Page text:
Freedom Turkey’s most important issue, says former minister Babacan
Ali Babacan, the former deputy prime minister from Turkey’s ruling party who founded the rival Democracy and Progress Party (DEVA) in March, vowed to release imprisoned dissidents as his first act if his party wins power.
Freeing critical journalists and others he called thought criminals is a matter of political will and could be achieved with a “snap of the finger,” Babacan said during an interview with journalist Cüneyt Özdemir.
Babacan, one of the founders of the ruling Justice and Development Party (AKP), has been credited for his work managing the country’s economy up to 2015, when he held his last ministerial position.
Babacan was one of several AKP politicians to express discomfort with the party’s increasingly authoritarian turn as President Recep Tayyip Erdoğan cemented his control over Turkey under a new executive presidential system. He quit the AKP in July last year and called for a return to democracy when he applied to launch DEVA.
You can tell “journalists, columnists, you are free from this moment on, friends,” Babacan said, describing what he would do if his party was elected. “Write whatever you want within the bounds of universal rule of law, we won’t meddle anymore.”
Rights groups and international institutions including the Council of Europe have criticised Turkey for imprisoning a large number of dissidents since the coup attempt in July 2016. Most of the dissidents are charged under loosely defined anti-terror laws.
“Let people get out of prisons and let others see them get out, so (everybody) can start to think freely,” Babacan said.
In another interview broadcast earlier on Monday on the secularist left-wing Halk TV, the former minister said there was an atmosphere of fear prevailing in Turkey. He said that the fight against restrictions to freedom was a subject that could unite the country’s diverse political factions in opposition to Erdoğan.
Babacan said he had been warned against forming a party to oppose the president by friends who said he would be facing a “colossal state power” that also controls the judiciary.
But he said he had been unable to stand by and do nothing “while the country was in such a state,” saying the consolidation of power at the presidency had intensified Turkey’s political problems.
The new system has turned over many of parliament’s powers to the presidency, abolishing the position of prime minister and turning the president, one mainly a ceremonial role, into the most powerful office in the country.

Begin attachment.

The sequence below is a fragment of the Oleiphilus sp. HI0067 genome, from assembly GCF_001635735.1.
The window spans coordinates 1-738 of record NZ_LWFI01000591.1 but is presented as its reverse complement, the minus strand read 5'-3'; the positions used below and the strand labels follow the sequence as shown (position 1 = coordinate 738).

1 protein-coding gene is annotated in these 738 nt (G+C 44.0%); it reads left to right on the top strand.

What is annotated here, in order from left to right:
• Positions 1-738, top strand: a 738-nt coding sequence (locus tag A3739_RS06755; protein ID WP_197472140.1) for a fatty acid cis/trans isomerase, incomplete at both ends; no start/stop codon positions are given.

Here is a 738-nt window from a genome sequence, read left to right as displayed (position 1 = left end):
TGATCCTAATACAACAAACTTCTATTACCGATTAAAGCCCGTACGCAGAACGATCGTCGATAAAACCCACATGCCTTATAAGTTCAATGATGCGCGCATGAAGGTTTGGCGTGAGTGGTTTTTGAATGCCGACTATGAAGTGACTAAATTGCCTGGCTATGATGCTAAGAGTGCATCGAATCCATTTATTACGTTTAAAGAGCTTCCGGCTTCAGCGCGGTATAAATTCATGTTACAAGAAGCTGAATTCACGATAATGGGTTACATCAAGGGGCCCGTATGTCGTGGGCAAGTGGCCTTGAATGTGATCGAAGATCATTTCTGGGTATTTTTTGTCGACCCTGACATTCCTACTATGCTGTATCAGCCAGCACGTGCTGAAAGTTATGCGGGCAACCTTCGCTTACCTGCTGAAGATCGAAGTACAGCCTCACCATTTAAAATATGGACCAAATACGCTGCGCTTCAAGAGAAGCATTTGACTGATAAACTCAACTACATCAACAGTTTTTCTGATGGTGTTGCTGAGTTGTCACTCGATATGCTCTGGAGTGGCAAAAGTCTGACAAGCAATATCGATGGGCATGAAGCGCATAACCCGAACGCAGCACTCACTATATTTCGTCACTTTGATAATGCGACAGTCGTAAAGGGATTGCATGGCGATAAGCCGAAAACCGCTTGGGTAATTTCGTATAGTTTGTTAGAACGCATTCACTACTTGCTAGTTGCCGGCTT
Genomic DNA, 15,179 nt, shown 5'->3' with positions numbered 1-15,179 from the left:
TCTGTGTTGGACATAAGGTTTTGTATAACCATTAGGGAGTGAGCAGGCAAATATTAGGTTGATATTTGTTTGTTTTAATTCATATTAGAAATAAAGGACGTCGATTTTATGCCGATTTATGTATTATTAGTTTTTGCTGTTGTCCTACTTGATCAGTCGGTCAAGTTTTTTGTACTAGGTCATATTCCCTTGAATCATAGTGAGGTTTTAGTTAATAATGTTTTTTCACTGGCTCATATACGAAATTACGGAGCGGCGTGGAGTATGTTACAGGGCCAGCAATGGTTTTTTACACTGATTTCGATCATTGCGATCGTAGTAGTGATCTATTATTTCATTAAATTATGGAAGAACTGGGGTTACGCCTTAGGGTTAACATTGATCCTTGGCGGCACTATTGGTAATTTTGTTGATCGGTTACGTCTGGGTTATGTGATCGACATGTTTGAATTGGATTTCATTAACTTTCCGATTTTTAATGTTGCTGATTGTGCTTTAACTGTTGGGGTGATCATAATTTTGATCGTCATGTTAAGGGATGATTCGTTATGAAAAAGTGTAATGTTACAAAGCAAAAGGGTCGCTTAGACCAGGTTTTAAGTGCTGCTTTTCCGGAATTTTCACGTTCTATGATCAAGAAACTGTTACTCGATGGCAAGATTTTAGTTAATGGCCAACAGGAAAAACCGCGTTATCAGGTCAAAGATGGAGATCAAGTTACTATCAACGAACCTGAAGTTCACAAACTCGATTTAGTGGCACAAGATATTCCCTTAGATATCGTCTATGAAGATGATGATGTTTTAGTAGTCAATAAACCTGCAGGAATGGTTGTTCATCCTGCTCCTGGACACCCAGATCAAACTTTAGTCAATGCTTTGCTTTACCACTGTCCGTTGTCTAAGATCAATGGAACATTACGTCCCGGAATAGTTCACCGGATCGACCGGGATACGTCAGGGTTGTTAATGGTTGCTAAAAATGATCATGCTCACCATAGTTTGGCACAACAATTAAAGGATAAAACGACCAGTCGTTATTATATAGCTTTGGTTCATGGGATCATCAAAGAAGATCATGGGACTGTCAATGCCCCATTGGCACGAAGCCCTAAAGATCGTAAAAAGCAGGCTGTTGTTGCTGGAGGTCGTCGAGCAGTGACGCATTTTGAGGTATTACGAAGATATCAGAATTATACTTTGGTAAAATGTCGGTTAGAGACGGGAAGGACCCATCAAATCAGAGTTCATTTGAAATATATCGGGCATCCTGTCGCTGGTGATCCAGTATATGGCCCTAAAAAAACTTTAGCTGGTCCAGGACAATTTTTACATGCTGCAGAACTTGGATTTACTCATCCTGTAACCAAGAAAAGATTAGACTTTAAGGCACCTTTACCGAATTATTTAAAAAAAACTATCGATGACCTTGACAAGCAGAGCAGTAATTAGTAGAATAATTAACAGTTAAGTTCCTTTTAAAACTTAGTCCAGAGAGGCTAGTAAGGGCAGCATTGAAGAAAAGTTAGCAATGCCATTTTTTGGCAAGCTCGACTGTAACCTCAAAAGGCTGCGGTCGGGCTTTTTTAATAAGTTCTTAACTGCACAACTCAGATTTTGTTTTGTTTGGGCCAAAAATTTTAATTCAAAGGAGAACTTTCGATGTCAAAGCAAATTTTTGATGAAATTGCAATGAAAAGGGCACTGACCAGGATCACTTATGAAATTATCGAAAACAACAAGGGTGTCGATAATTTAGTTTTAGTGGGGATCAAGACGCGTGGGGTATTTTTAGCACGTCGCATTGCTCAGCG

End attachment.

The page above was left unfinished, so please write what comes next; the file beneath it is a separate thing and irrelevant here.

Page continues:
Since an amendment passed in 2017, the president may now also lead a political party, a change that Babacan said had stripped the office of its requirement to remain impartial.
The former deputy prime minister criticised the current system for electing the president, in which a candidate needs more than 50 percent of the vote to win. This, he said, forced political parties to form coalitions before elections, since no single party can secure that share of the vote.
Babacan’s criticism of the current government earned him a rebuke last week from Erdoğan, who said without directly naming the former deputy prime minister that his success during the AKP years had only come thanks to input from Erdoğan himself.
Opposition figures have also questioned why Babacan remained silent for years while he was still a member of a ruling party that was rowing back its earlier liberalising reforms, a subject that Özdemir asked the former deputy prime minister to explain.
Babacan said he had attempted to voice criticisms from within the party but had left once he realised it would be impossible to solve the problems of a party whose internal structures and institutions had eroded.
He added that there had been a similar erosion of the state’s institutions under the AKP’s rule, and this had brought deep problems to the country’s economy which have been exacerbated during the coronavirus pandemic.
“Our issues were huge before, and now we are living through the impact of the pandemic,” Babacan said, pointing to high unemployment and youth unemployment figures that are on their way even higher since Turkey confirmed its first case of the coronavirus in March.
“I do not see a possibility for Turkey to get better. Neither does my team. So, we have launched a new effort,” he said.
To improve the Turkish economy, the government would have to re-establish trust first, making sure that political power stays out of matters of law, said Babacan.
Rebuilding trust would also be a significant step toward securing the return of many highly qualified workers who have fled the country in recent years, he said.
The DEVA leader also touched on the government’s dismissal of mayors from the pro-Kurdish Peoples’ Democratic Party (HDP), whom it has replaced with government appointees.
The government has accused the HDP of ties to the outlawed Kurdistan Workers’ Party, or PKK, which has fought for Kurdish self-rule in Turkey for decades. Lawmakers and mayors from the HDP as well as thousands of members have faced trial over alleged links to the PKK, which Turkey, the European Union and the United States list as a terrorist organisation.
While Babacan condemned the PKK’s use of violence, he told Özdemir the dismissal of HDP mayors without due process could erode people’s faith in elections.
“And that would, God forbid, drag the country into a wholly different arena,” he said.
Instead, Babacan said he hoped that the recently elected HDP co-chair Mithat Sancar would help to make the HDP a “party for Turkey,” using a phrase commonly used in Turkish politics to refer to policies less focused on ethnicity and that have a broad appeal across the country.